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Illegal charges - Do I have to pay?

Note: The following information relates specifically to for-profit rental housing (renting from an individual or business corporation) in Ontario.  This includes renting an apartment unit, a house, a rooming house, basement apartment, condo apartment, etc.
The rules for Social Housing (TCHC), Non-Profit housing, Co-operative housing, Student dormatories, shelters, jail/prison, care homes, renting from another renter (not a landlord), or renting a space where you share a kitchen or bathroom with the landlord can be different.
Sometimes the processes are the same, and sometimes they are completely different depending on the type of housing you live in.  For questions related to these types of housing please call our tenant hotline or check this page for more info.

Landlords often ask for all kinds of charges under the law in Ontario, however what they can charge for and how much is limited under the Residential Tenancies Act (RTA).

Legal Charges

The RTA outlines the services that landlords are allowed and not allowed to charge under the law.

The landlord doesn’t have to charge for each of these services (what they do and do not charge would have to be negotiated before moving in), however monthly charges for these elements are legal under the law:

  • Parking space
  • Cable television
  • Satellite television
  • An air conditioner
  • Extra electricity for an air conditioner
  • Extra electricity for a washer or dryer in the rental unit
  • Blockheater plug-ins
  • Lockers or other storage space
  • Heat
  • Electricity
  • Water or sewage services, excluding capital work
  • Floor space

Landlords are also allowed to charge for some pay-per-use services including:

  • Laundry machines
  • Visitor Parking charges (in some parts of the City of Toronto)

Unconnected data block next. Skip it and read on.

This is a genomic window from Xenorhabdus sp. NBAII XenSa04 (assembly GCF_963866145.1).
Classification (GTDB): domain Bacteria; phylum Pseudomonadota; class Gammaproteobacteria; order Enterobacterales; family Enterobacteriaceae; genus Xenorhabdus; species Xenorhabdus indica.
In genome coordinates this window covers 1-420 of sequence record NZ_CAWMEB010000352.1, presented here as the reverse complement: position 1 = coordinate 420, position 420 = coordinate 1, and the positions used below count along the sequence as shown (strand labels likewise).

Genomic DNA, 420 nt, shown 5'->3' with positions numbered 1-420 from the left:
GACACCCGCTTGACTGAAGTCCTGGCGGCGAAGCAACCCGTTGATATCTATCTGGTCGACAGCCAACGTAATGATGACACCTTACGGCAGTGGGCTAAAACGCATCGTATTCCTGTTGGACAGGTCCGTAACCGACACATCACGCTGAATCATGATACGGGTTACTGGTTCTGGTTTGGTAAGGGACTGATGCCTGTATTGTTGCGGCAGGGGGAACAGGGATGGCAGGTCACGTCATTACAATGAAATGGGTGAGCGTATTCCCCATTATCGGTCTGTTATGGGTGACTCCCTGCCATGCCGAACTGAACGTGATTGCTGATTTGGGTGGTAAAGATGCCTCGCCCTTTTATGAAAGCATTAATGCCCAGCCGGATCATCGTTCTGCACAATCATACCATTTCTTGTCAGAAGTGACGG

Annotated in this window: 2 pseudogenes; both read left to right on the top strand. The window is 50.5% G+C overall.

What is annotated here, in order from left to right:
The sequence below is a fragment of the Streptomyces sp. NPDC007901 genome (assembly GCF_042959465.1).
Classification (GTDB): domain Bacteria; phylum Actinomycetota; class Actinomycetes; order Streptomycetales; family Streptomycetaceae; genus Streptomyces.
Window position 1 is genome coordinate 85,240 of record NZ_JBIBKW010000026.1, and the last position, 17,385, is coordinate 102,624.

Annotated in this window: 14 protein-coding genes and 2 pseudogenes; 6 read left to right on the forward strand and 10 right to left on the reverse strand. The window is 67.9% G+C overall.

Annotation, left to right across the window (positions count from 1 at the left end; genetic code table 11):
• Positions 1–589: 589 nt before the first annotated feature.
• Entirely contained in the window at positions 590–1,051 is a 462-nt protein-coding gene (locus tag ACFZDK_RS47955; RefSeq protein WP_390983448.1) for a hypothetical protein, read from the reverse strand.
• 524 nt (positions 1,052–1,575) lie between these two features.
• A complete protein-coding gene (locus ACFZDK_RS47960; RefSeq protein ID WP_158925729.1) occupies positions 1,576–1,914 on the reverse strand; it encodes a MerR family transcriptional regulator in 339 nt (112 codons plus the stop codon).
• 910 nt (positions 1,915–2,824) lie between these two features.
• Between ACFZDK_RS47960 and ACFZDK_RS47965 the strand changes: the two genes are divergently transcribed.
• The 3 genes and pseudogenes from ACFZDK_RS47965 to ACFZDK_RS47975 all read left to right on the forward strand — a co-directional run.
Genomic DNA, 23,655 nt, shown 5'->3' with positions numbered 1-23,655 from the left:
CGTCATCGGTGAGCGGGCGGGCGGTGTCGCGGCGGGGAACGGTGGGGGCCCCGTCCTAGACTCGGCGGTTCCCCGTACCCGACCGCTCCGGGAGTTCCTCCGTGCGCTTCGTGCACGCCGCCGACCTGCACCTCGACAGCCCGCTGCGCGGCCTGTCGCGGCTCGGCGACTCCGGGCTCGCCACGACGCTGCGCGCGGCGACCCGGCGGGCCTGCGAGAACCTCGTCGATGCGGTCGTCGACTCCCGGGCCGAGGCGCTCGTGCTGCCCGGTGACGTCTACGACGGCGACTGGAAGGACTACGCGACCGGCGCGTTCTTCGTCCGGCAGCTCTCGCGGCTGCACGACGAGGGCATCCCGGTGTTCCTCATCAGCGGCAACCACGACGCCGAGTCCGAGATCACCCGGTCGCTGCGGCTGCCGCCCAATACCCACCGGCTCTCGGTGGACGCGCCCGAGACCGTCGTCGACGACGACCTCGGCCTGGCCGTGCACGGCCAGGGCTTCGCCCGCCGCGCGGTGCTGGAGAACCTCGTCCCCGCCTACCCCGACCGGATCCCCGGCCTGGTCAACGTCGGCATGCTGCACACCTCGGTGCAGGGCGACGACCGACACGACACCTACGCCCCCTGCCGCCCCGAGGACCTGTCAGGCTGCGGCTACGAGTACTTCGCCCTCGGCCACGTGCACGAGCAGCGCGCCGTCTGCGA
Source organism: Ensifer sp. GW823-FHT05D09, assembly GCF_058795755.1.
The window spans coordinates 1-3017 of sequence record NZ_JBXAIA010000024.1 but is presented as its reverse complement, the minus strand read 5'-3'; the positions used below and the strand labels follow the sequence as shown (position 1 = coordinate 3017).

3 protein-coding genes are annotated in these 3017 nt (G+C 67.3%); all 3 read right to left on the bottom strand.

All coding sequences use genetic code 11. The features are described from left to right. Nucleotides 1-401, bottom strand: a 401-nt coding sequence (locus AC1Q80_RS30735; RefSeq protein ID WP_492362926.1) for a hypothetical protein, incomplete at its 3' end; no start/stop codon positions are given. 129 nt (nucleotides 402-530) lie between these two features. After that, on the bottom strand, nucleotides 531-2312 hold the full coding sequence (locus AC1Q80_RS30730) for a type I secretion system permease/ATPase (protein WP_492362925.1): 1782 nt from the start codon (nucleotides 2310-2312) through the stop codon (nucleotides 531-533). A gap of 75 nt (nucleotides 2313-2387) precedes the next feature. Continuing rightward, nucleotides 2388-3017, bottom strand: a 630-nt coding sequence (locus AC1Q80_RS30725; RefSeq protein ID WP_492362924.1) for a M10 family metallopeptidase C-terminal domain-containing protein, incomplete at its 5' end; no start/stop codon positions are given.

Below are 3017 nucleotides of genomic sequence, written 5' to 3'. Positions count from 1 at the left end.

Landlords are also able to require tenants to acquire liability insurance (not contents insurance).

However, Landlords cannot introduce a new charge that has already been included or was already in a lease agreement.

Illegal Charges

Unfortunately, many landlords try to charge tenants for illegal elements in the City.  Tenants who are asked to pay for these charges can simply refuse.  The following is a list of common illegal charges that tenants often face:

  • Paying for garbage or garbage tags
  • Paying for basic maintenance or maintenance invoices
  • Seasonal air conditioning fees
  • Bills or invoices for services or work you have never agreed to pay for
  • Landlord taxes
  • Contents insurance
  • General Cleaning Fees


Landlords will sometimes ask tenants to pay for damages they consider to be willful or negligent.  There will also sometimes be disputes over what charges a tenant has agreed to pay for.

If there’s a dispute over who is responsible for the cost of damage or for services, landlords cannot unilaterally decide who owes what or force tenants to pay. 

If you disagree that you owe, you can force the landlord to get an order from either the Landlord and Tenant Board or Small Claims Court confirming you owe the money.  If they do not have a legal order confirming that you owe the money, you are under no obligation to pay.

If they do have an order against you, the landlord will be able to try to collect the money from you via garnishing your bank account, garnishing wages or by hiring a collection agency to bother you.

Link: How to deal with a collection agent -


Many landlords ask for deposits under the law, however only two deposits are legal in Ontario:

  • A last months rent deposit

This is the only major deposit that a landlord can charge in Ontario.  It must be equal to or less than the equivalent of one months rent and can only be used for the last month that you are in the unit.

Note: interest is owed on your deposit.  Normally this interest is add to your deposit to keep it in line with your current rent, however some tenants do not receive rent increases and are owed a small interest payment annually.

  • A key deposit

Landlords can ask you to provide a key deposit for any keys you are given and can charge you for replacement keys. The cost must be approximate to the cost of the actual key (ie. You can’t charge a $200 deposit for a $1 key).

The following are common illegal deposits that landlords try to charge.  These are illegal and you do not have to pay.  If you do pay, you can take the money back after you move in:

  • Prepaid rent or deposits worth multiple months of rent
  • Security deposits
  • Damage deposits
  • Smoking deposits
  • Children deposits
  • Pet deposits
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